The FTC has a long commitment to understanding and testing the effectiveness of consumer disclosure, and is especially interested in learning about the costs and benefits of disclosure testing methods in the digital age. A number of factors impact the effectiveness of disclosures, including whether they contain the most essential information and consumers notice them, direct their attention towards them, comprehend them, and are able to use that information in their decision making. Some testing methods are more appropriate than others for evaluating these factors.

The workshop is aimed at encouraging and improving the evaluation and testing of disclosures by industry, academics, and the FTC. The FTC’s workshop will explore how to test the effectiveness of these disclosures to ensure consumers notice them, understand them and can use them in their decision-making. It is intended to further the understanding of testing and evaluation of both offline and online consumer disclosures, including those delivered through icons, product labels, short text, long text, audio or video messages, interactive tools, and other media. Topics may include evaluation criteria, testing methodologies and best practices, case studies, and lessons learned from such testing.

No registration is necessary to attend. The workshop will be webcast and a link will be available here on the day of the event.

An agenda is online.

September 1, 2016

Winter School on Bounded Rationality in India, January 9-15, 2017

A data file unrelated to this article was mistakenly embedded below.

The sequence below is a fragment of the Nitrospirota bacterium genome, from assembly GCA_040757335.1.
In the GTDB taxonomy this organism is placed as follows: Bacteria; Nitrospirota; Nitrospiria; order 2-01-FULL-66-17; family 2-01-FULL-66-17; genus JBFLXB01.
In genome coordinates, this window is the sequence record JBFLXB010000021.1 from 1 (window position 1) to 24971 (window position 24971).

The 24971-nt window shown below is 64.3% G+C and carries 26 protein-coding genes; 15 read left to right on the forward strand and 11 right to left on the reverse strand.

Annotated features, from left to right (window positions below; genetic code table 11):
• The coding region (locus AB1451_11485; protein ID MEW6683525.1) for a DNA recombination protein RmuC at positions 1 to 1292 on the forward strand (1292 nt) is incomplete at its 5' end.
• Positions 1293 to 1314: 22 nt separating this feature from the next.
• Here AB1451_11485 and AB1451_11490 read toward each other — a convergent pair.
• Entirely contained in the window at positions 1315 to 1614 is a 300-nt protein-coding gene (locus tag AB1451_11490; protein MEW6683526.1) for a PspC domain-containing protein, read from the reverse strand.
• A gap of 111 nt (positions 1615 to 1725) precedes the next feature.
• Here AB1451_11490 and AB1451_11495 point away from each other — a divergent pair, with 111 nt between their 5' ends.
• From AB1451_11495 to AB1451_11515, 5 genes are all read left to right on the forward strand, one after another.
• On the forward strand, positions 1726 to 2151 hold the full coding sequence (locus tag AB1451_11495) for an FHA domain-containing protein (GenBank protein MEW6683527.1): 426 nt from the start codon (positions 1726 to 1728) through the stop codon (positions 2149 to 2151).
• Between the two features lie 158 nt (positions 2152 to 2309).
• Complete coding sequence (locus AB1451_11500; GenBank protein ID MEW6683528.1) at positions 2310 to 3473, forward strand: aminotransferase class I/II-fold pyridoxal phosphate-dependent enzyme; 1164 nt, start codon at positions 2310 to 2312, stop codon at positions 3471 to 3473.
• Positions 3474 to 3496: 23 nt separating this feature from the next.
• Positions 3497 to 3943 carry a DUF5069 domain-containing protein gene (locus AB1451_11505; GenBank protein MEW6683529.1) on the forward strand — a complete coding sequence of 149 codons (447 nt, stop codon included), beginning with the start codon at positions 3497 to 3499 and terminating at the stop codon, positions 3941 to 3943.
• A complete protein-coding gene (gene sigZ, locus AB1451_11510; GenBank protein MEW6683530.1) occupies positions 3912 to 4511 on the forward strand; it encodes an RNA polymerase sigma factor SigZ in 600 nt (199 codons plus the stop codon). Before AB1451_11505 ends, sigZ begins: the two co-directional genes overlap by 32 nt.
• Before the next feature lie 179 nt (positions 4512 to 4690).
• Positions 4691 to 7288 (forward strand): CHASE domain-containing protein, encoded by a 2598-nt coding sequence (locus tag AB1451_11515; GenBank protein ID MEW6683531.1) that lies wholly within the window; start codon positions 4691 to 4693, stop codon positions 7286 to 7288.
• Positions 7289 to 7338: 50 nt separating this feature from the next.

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The T A Pai Management Institute (TAPMI) in collaboration with the Max Planck Institute for Human Development (MPIB) is excited to announce the Winter School on Bounded Rationality at TAPMI, Manipal (Karnataka), India to be held from January 09–15, 2017. The winter school aims to foster understanding the process and quality of human decisions and to apply this knowledge to the real world, enabling people to make better decisions in a complex world. To this end, it offers a unique forum for decision-making scholars and researchers from various disciplines to share their approaches, discuss their research and applications, and inspire each other.

Gerd Gigerenzer
Director of the Center for Adaptive Behavior and Cognition and the Harding Center for Risk Literacy, Max Planck Institute for Human Development, Germany.

The winter school shall focus on diverse set of topics:

  • Bounded Rationality, Ecological Rationality, Social Rationality
  • Behavioral Economics and Finance
  • Heuristics
  • Fast and Frugal Trees
  • Risk and Risk Literacy
  • Medical Decision Making

Seminars, talks, panel discussions, workshops, poster sessions, and social events will take
place, allowing participants to learn and develop new ideas in broad areas of Judgment and
Decision Making, facilitated by frequent interactions with the teaching faculty members.

Deadline for Application is September 25 2016. Participation will be free, accommodation will be provided, and travel expenses will be partly reimbursed. Winter  School  web link  (includes  contact  details  and  application  procedure):

For further questions email us at winterschool@tapmi.edu.in We look forward to seeing you at Manipal!

August 24, 2016

FTC and Marketing Science joint conference on consumer protection in DC, Sept 16, 2016

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View this announcement online